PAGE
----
For our special one-year anniversary coverage of Hurricane Ian, The News-Press and Naples Daily News reporters have had conversations with local leaders and officials about the important lessons that were learned and what's next for their communities. In this installment of the Hurricane Ian Lessons Learned Q&A's, Florida Investigative Reporter Kate Cimini shares highlights from her interview with Pine Island / Matlacha Fire Chief Ben Mickuleit and nonprofit civic group Matlacha Hookers President Joanne Correia and Secretary Julia Simpson.
Mickuleit, who responded to Hurricane Ian alongside his firefighters, has spent the entirety of his 19-year career with the Pine Island / Matlacha Fire station. He told The News-Press/Naples Daily News he was proud of the work his station did on the island, and was impressed with the swiftness of the aid his firefighters and the island received from Lee County, as well as supporting agencies.
What lessons did you and your firefighters learn from Ian?
Ben Mickuleit: All in all, we were pretty well-prepared. We actually split our equipment: we left half our equipment on the island and took half our equipment off-island because we were always worried about if something happened to the bridge.
What did you leave on the island?
Mickuleit: Our front-line apparatus, our fire engines and brush trucks, which are more versatile because they can go through higher standing water. We also have two boats, and we relocated them both to our station in Matlacha, so that's actually how we got back onto the island. (After Ian hit) we put down at D&D Marina (on Matlacha) and went all the way to the Yucatan (by boat). From the Yucatan, we walked all the way to the center. All the power poles were down and there was no means of transportation. Even if there was, the power poles were snapped all over the island and it wasn't safe. So five or six of us walked all the way to Station 1 at the center.
What was your biggest disadvantage during Ian, and did you overcome it? How?
Mickuleit: One thing we did learn with was the importance of communication, meaning internet. That was a challenge because we had to upload documents to local and state emergency operations centers. Cell phone service was almost nonexistent. We did have a satellite phone but it wasn't the greatest.
At the beginning, our system, our radios for dispatch, they worked pretty well. We had to call in because we needed certain equipment: medical equipment, fire equipment, whatever. And all our requests remain through the county − tarps, water, whatever else − it's all web-based, so we made hot spots out of our phones. Once the state provided us with Starlinks, that was phenomenal. So we used our phones at the beginning, but once we got Starlink it just sped up the process (of communicating needs to the state and county).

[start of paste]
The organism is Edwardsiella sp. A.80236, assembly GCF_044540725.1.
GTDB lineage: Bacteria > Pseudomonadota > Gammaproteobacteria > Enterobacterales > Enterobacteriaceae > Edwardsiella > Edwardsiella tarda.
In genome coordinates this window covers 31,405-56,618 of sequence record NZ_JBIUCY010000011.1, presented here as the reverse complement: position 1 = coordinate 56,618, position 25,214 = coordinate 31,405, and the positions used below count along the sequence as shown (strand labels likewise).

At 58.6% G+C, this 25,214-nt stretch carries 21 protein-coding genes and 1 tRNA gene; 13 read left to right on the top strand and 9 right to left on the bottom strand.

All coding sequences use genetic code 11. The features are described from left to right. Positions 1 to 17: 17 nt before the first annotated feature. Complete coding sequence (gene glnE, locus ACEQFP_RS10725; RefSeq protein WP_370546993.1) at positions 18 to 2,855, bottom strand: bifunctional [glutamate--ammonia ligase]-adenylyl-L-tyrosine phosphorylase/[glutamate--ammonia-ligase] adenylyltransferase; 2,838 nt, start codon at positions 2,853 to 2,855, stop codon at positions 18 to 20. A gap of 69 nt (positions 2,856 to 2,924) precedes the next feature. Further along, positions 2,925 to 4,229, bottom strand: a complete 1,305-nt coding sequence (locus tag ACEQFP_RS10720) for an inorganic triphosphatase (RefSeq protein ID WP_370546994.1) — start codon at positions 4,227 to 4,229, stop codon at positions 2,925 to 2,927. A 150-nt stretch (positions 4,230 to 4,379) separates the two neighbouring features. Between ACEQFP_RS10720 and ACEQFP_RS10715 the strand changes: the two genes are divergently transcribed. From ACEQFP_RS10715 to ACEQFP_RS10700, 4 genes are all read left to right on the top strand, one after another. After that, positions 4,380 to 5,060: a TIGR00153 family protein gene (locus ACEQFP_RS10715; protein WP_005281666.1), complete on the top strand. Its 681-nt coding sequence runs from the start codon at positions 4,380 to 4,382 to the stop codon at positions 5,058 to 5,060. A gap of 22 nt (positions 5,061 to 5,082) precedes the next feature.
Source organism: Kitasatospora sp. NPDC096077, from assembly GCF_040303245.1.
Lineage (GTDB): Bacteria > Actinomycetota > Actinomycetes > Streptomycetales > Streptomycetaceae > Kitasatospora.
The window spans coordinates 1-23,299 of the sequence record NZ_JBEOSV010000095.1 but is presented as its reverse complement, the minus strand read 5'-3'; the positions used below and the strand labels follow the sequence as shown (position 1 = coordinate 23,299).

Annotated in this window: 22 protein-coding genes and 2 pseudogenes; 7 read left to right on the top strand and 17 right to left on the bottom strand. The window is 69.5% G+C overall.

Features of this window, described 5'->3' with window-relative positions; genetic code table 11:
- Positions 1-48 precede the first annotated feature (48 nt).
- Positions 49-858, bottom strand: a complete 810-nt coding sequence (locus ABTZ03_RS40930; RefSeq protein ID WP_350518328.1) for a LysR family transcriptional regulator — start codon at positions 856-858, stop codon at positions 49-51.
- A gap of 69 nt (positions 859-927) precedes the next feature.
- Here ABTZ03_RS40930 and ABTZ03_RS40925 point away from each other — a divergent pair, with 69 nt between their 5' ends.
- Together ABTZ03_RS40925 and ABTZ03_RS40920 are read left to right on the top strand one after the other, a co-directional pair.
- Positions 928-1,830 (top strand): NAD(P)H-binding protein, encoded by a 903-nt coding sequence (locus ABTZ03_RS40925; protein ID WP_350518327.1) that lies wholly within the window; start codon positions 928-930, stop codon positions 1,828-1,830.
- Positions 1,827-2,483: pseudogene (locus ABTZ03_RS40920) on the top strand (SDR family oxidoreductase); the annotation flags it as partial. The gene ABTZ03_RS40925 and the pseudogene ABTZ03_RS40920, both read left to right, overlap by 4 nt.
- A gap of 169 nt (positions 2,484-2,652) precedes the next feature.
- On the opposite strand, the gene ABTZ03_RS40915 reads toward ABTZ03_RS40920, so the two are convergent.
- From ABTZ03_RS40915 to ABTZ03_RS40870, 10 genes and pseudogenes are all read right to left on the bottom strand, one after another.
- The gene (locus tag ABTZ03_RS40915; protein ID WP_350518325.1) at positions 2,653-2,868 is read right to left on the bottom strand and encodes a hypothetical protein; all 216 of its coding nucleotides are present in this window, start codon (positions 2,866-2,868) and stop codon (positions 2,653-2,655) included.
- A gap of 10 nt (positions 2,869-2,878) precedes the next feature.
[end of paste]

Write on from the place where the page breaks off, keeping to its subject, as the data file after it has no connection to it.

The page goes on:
In addition to the Starlinks, AT&T actually dropped off a portable antenna in front of our station for cell service, which helped as well –– for those who had AT&T.
What does it mean when communication is down? How does that impact your ability to do work?
Mickuleit: We requested water, tarps, chainsaw crews, engine strike teams to help with search and rescue and street sweepers later on, to clean the streets. All these requests are put through a web-based system, so if you don't have internet or cell service that makes it very difficult to make requests.
Did Ian change the way you respond to hurricanes, or inform the way you responded to Idalia?
Mickuleit: We had a pretty solid plan in place and federal and state assets showed up pretty quickly. The next day we already had Urban Search & Rescue teams on the island assisting us. They dropped in with helicopters and a few days later we had the National Guard here.
Since Ian, we've updated our hurricane plan and we've bought Starlinks. Besides communication, our hurricane plan was actually pretty solid because we kept two shifts on duty, so when we were ready to go back, we had all the staffing (we needed) available to us.
Are there any weaknesses in the system that keep you up at night still? What are you thinking about when you wake up at 3 a.m.?